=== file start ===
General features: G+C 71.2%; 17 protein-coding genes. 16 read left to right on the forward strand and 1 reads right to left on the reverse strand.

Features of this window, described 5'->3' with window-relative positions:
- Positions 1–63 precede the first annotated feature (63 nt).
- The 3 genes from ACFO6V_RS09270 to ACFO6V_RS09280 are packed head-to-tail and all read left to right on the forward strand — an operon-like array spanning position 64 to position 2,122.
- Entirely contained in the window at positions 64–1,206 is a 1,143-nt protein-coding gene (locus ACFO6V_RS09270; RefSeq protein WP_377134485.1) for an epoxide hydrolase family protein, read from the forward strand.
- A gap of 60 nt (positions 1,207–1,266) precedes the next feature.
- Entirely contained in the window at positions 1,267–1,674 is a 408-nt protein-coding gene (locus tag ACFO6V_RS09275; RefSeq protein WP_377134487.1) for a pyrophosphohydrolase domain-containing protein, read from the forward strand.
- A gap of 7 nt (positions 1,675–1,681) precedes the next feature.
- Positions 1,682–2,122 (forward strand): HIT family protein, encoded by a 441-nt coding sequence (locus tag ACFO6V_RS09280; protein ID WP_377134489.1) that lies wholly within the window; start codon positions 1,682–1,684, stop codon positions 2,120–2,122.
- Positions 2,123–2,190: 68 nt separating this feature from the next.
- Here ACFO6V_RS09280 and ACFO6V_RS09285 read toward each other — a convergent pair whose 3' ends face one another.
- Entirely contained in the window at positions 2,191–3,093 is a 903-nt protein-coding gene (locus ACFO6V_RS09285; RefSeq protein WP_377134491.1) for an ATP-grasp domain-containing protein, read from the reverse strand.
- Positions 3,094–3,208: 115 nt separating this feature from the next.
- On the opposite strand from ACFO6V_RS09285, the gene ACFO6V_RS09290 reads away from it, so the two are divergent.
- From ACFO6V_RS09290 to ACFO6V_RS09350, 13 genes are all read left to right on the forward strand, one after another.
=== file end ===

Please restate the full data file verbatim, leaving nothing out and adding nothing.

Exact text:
General features: G+C 71.2%; 17 protein-coding genes. 16 read left to right on the forward strand and 1 reads right to left on the reverse strand.

Features of this window, described 5'->3' with window-relative positions:
- Positions 1–63 precede the first annotated feature (63 nt).
- The 3 genes from ACFO6V_RS09270 to ACFO6V_RS09280 are packed head-to-tail and all read left to right on the forward strand — an operon-like array spanning position 64 to position 2,122.
- Entirely contained in the window at positions 64–1,206 is a 1,143-nt protein-coding gene (locus ACFO6V_RS09270; RefSeq protein WP_377134485.1) for an epoxide hydrolase family protein, read from the forward strand.
- A gap of 60 nt (positions 1,207–1,266) precedes the next feature.
- Entirely contained in the window at positions 1,267–1,674 is a 408-nt protein-coding gene (locus tag ACFO6V_RS09275; RefSeq protein WP_377134487.1) for a pyrophosphohydrolase domain-containing protein, read from the forward strand.
- A gap of 7 nt (positions 1,675–1,681) precedes the next feature.
- Positions 1,682–2,122 (forward strand): HIT family protein, encoded by a 441-nt coding sequence (locus tag ACFO6V_RS09280; protein ID WP_377134489.1) that lies wholly within the window; start codon positions 1,682–1,684, stop codon positions 2,120–2,122.
- Positions 2,123–2,190: 68 nt separating this feature from the next.
- Here ACFO6V_RS09280 and ACFO6V_RS09285 read toward each other — a convergent pair whose 3' ends face one another.
- Entirely contained in the window at positions 2,191–3,093 is a 903-nt protein-coding gene (locus ACFO6V_RS09285; RefSeq protein WP_377134491.1) for an ATP-grasp domain-containing protein, read from the reverse strand.
- Positions 3,094–3,208: 115 nt separating this feature from the next.
- On the opposite strand from ACFO6V_RS09285, the gene ACFO6V_RS09290 reads away from it, so the two are divergent.
- From ACFO6V_RS09290 to ACFO6V_RS09350, 13 genes are all read left to right on the forward strand, one after another.